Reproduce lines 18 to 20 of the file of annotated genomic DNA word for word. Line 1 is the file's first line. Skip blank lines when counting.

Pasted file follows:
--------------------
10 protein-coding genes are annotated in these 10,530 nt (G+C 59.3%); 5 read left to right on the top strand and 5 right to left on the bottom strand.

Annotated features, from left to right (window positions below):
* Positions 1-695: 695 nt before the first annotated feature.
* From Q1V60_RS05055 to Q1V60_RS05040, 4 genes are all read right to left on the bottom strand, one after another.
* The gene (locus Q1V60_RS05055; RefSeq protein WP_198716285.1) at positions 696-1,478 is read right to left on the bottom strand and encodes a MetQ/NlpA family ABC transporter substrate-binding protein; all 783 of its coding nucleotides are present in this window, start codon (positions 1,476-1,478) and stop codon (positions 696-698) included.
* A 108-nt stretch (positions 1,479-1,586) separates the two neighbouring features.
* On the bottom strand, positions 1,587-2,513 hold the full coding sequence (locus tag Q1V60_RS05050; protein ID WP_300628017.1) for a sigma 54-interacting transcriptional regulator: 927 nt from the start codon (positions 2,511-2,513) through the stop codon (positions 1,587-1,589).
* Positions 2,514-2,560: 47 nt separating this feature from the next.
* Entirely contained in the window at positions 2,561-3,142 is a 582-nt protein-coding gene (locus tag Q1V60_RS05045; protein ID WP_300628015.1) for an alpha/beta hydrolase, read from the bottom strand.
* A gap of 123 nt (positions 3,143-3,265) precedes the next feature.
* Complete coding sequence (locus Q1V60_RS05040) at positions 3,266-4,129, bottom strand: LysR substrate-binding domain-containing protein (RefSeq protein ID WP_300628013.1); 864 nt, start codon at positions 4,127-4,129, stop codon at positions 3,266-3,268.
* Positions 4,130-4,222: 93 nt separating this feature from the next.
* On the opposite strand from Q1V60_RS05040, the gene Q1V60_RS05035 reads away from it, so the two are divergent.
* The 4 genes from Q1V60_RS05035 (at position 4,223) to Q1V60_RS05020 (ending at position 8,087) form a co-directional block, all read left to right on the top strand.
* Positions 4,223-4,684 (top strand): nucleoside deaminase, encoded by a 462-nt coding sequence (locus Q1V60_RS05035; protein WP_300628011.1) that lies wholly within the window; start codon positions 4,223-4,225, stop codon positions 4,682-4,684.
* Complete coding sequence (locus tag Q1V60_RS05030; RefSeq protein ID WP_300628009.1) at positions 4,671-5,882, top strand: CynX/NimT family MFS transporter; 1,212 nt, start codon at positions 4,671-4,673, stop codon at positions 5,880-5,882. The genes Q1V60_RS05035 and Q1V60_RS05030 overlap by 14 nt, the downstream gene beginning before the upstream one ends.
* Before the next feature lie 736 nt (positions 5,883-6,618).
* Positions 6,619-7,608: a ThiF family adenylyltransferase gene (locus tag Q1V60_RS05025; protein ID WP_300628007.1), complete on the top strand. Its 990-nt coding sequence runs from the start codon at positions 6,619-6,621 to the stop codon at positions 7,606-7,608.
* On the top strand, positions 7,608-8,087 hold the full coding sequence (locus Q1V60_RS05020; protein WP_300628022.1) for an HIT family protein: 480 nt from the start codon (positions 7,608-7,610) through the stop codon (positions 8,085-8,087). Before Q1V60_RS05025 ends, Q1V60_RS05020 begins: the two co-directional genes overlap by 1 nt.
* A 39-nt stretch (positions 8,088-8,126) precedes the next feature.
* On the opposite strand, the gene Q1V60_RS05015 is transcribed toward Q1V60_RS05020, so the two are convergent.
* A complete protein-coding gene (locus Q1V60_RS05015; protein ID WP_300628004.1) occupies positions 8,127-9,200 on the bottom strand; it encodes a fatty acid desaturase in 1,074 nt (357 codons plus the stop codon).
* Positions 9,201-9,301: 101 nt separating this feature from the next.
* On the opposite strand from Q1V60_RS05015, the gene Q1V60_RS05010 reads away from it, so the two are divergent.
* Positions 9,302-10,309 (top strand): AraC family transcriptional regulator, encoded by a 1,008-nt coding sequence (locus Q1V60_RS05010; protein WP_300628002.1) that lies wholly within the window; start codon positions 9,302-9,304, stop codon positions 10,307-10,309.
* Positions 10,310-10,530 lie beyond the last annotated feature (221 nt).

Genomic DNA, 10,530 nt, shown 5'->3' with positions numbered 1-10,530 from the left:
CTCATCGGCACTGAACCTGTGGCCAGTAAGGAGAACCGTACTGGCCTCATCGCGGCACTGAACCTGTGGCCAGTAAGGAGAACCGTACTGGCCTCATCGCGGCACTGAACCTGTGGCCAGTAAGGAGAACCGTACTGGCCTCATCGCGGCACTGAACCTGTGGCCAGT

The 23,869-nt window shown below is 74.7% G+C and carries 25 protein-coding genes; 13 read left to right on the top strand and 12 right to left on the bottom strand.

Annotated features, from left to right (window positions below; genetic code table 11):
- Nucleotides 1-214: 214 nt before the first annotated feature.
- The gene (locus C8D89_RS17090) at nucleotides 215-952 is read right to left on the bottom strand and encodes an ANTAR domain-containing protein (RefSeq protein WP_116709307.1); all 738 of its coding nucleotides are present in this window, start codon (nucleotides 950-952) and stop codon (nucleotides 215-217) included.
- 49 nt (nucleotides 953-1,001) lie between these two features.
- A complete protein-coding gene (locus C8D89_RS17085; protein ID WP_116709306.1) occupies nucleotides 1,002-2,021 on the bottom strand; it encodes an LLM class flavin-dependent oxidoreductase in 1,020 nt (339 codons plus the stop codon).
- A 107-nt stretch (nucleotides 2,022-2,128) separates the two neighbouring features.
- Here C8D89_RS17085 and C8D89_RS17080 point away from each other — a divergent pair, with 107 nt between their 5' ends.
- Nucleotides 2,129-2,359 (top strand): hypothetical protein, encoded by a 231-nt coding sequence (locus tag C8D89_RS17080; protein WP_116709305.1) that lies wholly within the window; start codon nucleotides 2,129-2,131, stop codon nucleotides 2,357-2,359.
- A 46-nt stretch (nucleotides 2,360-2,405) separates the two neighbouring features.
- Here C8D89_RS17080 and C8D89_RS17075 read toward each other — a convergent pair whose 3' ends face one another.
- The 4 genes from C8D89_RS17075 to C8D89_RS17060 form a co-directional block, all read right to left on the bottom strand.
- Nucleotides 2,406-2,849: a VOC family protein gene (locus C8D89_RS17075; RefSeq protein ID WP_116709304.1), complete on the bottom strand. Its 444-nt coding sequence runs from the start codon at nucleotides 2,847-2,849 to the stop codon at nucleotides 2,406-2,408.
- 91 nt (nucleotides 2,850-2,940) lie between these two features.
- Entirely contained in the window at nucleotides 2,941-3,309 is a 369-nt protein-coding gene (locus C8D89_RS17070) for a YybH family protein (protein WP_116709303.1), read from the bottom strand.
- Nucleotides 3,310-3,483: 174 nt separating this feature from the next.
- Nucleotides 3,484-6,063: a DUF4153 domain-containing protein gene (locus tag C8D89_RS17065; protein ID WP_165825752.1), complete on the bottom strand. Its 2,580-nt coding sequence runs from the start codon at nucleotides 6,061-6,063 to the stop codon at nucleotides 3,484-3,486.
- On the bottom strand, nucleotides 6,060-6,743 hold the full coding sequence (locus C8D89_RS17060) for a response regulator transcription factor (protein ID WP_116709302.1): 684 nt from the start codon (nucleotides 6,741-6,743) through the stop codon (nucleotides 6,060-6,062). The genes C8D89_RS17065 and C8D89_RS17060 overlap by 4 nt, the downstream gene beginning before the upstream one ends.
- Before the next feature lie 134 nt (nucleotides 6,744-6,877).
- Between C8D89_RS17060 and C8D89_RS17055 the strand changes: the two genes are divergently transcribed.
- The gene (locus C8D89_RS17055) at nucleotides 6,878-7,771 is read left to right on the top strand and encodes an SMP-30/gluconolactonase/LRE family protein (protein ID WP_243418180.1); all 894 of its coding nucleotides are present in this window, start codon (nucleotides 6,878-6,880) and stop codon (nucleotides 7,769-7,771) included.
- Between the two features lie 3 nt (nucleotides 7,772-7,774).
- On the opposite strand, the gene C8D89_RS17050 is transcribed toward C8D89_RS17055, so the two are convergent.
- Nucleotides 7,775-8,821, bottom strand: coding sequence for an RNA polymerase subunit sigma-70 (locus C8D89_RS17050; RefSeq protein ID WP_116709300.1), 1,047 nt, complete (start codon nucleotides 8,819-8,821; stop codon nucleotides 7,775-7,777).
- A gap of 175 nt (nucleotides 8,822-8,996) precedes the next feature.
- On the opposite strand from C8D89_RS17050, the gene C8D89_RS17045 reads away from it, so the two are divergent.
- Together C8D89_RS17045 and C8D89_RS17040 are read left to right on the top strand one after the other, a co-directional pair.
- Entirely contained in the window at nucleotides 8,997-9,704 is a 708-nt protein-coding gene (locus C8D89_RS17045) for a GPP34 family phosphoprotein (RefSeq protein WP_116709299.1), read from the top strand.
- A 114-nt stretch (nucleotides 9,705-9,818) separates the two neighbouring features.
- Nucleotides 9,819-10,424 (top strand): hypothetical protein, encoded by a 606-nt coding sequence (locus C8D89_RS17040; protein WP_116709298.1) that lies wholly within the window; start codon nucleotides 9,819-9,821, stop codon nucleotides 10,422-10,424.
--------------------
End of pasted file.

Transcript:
* Positions 6,619-7,608: a ThiF family adenylyltransferase gene (locus tag Q1V60_RS05025; protein ID WP_300628007.1), complete on the top strand. Its 990-nt coding sequence runs from the start codon at positions 6,619-6,621 to the stop codon at positions 7,606-7,608.
* On the top strand, positions 7,608-8,087 hold the full coding sequence (locus Q1V60_RS05020; protein WP_300628022.1) for an HIT family protein: 480 nt from the start codon (positions 7,608-7,610) through the stop codon (positions 8,085-8,087). Before Q1V60_RS05025 ends, Q1V60_RS05020 begins: the two co-directional genes overlap by 1 nt.
* A 39-nt stretch (positions 8,088-8,126) precedes the next feature.